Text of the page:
Wednesday, September 29, 2004

Running to stand still

It feels like there has been a lot going on this week, between journal and work and various other random things (like packing) that need doing before I leave from work tomorrow afternoon to start my fall break trips. One of those things needing done was a return trip to the police station downtown to get fingerprinted for my bar application. Long-time readers (all three or four of you :) might recall that I had to get printed earlier this year in order to sort out an identity theft issue in which it appeared that I might, in fact, be a crack dealer. I'm hoping that's all taken care of now, but I'll be filing an amendment (complete with copies of my nice letter from the Georgia Bureau of Investigation) to my application to try to head off any remaining problems that might arise. So, other than proving I am not now nor have I ever been a resident of a Georgia jail, I have been working on my bar application, working in general, catching snippets of the Star Wars bonus DVD featurettes (haven't caught neurosis's backwards Boba Fett yet :), and taking care of things around the house. It should be nice to relax this weekend. Hope everyone at Moritz has a nice break!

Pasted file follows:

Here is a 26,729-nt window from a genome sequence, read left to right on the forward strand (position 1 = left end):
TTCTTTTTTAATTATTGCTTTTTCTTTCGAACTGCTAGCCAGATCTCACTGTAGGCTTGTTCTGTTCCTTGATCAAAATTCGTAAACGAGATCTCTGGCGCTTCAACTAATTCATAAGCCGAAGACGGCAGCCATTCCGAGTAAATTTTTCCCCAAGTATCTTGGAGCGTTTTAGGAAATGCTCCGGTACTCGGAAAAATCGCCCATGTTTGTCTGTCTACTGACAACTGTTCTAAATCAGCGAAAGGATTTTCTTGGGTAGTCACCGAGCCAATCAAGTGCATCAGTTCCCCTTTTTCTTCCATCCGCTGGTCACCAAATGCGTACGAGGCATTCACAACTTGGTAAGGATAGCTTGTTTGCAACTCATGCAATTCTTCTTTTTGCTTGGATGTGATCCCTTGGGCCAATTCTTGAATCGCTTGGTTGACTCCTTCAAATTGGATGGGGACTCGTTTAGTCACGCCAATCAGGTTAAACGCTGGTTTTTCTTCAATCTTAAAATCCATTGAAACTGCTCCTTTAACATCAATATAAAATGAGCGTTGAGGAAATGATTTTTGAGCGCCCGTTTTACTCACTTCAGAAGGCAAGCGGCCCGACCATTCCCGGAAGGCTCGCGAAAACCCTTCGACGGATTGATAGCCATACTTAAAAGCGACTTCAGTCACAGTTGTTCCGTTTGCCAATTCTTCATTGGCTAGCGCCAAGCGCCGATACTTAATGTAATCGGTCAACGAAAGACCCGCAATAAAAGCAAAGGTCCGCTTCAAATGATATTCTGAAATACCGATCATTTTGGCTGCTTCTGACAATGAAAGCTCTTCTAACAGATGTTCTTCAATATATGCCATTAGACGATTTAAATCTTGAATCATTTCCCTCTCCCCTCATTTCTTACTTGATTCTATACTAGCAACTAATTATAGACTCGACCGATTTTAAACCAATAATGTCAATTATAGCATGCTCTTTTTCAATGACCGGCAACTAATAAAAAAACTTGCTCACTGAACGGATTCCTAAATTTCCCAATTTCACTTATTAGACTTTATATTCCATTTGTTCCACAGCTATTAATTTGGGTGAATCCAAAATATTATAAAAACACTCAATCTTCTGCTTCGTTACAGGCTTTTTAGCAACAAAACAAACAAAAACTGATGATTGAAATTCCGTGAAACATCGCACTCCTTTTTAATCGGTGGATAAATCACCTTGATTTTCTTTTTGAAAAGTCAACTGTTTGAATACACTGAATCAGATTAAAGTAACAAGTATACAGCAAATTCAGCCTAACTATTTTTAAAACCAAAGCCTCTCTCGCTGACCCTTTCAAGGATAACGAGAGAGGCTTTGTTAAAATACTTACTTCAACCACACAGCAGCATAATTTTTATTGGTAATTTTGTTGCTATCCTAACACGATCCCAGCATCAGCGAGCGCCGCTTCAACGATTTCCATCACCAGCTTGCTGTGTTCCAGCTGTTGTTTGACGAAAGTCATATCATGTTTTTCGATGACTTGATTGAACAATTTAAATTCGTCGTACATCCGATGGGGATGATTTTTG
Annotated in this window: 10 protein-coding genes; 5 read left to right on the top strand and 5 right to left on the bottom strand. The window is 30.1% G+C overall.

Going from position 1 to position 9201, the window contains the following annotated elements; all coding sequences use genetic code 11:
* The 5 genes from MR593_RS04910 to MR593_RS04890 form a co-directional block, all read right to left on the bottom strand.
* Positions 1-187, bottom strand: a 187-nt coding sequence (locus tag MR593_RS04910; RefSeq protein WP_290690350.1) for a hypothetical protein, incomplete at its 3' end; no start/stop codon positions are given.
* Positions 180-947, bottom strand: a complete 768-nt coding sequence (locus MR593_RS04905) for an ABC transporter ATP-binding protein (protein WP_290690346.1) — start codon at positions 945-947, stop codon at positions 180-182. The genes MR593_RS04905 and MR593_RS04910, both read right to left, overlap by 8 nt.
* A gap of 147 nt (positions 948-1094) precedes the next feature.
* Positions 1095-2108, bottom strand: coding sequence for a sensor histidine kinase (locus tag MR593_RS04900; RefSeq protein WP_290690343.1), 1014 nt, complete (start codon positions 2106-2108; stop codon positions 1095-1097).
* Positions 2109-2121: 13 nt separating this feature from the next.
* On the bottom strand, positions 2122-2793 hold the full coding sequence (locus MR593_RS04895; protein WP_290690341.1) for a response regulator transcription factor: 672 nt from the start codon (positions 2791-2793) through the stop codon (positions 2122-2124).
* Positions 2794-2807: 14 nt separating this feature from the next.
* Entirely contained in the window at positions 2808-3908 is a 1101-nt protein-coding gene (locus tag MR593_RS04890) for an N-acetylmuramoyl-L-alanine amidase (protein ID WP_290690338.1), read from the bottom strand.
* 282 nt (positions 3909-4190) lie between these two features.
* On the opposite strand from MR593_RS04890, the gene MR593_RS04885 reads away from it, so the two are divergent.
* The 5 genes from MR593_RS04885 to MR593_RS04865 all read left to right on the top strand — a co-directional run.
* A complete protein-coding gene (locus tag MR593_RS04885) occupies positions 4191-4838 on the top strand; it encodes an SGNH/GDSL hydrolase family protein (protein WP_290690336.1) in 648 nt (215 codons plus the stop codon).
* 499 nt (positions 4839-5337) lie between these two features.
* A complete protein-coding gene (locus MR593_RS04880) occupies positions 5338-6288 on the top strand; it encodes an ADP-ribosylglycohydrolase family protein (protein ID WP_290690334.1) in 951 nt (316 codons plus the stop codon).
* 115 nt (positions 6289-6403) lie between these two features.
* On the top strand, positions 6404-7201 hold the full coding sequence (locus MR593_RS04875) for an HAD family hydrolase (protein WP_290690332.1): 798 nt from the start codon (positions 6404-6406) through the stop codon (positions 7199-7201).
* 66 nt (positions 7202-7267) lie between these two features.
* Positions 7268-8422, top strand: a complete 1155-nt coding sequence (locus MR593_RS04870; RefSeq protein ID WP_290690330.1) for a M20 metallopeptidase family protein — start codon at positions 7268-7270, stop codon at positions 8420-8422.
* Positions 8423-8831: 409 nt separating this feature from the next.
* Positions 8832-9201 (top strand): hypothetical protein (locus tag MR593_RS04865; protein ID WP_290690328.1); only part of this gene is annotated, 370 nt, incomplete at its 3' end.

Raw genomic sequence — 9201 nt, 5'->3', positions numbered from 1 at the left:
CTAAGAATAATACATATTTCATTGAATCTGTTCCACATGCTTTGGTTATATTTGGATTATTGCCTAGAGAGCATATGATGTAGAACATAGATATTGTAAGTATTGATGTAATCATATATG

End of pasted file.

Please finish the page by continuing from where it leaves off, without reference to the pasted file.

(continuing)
Tuesday, September 28, 2004

One body in one Lord